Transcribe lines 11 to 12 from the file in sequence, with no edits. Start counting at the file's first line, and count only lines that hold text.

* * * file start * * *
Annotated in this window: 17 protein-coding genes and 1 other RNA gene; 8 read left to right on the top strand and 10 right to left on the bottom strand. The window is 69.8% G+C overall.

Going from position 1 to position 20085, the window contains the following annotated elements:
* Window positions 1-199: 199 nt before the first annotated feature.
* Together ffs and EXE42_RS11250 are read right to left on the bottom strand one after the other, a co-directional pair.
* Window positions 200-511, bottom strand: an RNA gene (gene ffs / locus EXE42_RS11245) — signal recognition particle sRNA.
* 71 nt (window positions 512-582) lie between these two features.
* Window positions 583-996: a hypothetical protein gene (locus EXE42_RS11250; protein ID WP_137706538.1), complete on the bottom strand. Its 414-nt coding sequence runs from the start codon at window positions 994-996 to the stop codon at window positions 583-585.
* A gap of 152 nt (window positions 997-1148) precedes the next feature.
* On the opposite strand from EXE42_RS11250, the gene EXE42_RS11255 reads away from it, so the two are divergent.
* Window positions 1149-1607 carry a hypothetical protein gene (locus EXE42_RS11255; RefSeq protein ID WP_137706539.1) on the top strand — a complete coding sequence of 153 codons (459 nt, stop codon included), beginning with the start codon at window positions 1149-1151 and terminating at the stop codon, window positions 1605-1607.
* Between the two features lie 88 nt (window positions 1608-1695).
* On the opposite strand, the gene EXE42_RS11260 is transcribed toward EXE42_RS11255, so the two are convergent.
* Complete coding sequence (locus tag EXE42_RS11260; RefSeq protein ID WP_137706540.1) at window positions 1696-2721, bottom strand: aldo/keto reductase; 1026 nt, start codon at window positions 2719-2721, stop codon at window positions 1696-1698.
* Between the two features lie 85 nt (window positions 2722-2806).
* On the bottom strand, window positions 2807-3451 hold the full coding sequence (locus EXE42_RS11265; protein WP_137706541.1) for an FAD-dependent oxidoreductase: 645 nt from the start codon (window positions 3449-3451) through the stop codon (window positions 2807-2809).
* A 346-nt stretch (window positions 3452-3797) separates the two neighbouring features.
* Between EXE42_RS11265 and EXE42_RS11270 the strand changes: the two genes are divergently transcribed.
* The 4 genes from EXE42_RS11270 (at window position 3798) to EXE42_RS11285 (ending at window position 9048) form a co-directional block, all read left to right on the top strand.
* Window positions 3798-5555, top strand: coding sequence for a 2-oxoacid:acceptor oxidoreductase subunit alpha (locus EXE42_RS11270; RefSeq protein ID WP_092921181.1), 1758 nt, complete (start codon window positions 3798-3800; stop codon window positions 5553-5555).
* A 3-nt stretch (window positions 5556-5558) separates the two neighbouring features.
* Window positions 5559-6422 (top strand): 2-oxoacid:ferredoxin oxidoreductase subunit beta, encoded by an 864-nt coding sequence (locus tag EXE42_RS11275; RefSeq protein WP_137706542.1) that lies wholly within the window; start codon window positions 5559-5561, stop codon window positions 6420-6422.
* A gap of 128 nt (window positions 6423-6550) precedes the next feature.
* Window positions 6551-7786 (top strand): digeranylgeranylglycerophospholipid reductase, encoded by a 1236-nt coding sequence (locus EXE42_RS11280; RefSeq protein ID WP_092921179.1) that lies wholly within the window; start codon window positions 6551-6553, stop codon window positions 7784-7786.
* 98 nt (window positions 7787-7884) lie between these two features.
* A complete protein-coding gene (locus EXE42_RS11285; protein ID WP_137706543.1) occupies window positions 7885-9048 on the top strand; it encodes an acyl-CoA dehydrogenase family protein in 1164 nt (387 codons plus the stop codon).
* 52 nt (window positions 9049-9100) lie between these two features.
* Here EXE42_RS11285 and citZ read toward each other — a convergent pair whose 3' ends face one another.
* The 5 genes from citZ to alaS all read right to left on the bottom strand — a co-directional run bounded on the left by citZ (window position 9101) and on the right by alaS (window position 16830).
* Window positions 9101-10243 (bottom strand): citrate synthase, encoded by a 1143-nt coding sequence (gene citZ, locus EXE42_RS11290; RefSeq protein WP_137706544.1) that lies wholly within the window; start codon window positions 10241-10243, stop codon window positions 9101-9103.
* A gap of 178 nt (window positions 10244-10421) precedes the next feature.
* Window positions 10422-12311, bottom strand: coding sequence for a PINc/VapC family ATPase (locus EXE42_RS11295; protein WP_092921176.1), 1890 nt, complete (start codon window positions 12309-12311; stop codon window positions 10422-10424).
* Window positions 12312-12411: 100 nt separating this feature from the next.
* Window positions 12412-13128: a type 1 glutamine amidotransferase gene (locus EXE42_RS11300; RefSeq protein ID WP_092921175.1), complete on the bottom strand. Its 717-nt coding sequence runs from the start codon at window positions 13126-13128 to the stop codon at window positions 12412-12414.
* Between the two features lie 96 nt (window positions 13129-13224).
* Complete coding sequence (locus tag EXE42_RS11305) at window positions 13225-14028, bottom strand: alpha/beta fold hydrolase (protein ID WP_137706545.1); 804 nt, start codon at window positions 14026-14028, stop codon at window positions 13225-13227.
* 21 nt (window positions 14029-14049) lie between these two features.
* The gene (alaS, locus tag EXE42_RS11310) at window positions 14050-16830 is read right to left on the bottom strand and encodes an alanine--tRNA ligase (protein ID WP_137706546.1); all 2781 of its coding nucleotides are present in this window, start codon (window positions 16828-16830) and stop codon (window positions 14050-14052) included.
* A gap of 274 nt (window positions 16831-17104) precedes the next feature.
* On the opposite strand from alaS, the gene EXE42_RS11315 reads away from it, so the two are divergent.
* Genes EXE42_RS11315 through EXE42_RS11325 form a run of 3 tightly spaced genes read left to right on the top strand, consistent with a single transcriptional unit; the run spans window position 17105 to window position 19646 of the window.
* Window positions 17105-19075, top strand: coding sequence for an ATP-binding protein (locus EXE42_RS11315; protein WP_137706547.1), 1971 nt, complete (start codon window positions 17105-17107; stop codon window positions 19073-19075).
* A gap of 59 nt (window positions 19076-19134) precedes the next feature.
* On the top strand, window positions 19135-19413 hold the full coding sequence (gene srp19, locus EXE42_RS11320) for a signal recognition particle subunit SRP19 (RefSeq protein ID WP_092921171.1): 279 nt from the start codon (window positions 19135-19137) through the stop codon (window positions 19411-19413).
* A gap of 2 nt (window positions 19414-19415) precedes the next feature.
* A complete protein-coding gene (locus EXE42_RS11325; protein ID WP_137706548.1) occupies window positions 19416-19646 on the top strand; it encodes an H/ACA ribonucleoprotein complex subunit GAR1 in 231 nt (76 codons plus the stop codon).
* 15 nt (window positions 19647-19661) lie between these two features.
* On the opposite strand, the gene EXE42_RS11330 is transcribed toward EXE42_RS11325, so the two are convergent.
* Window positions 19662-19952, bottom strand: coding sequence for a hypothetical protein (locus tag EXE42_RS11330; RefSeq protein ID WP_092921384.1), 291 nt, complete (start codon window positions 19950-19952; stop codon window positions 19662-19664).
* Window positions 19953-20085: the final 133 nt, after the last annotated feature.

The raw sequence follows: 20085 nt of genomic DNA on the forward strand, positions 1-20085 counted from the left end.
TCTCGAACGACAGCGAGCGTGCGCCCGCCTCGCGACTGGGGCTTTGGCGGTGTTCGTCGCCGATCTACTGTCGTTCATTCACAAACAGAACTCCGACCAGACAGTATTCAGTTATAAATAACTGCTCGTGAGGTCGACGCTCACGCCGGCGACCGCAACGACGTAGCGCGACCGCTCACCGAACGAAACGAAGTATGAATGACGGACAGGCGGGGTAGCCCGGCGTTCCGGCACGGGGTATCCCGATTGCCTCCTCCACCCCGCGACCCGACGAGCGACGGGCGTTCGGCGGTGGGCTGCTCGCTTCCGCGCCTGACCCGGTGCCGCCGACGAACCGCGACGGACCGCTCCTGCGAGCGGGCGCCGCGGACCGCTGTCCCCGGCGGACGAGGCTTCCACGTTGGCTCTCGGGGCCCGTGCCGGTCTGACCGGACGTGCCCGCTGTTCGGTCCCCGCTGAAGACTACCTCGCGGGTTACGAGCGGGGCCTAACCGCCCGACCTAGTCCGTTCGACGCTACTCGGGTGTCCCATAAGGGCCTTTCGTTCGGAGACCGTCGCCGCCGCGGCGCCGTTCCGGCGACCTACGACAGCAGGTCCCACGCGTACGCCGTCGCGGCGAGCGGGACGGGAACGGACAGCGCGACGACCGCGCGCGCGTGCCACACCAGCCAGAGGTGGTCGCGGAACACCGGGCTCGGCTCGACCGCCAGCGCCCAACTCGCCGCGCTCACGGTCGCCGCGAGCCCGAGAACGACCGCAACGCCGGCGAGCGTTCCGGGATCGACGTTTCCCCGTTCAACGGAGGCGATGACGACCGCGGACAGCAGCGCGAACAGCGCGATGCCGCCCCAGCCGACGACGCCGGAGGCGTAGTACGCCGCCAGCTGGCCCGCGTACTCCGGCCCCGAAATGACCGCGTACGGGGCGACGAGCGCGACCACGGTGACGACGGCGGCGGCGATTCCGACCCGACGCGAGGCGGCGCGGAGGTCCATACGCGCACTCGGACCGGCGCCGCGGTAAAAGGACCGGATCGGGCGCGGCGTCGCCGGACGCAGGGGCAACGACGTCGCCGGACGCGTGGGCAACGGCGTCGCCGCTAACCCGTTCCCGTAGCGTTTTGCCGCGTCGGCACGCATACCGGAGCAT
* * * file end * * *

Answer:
* Between the two features lie 88 nt (window positions 1608-1695).
* On the opposite strand, the gene EXE42_RS11260 is transcribed toward EXE42_RS11255, so the two are convergent.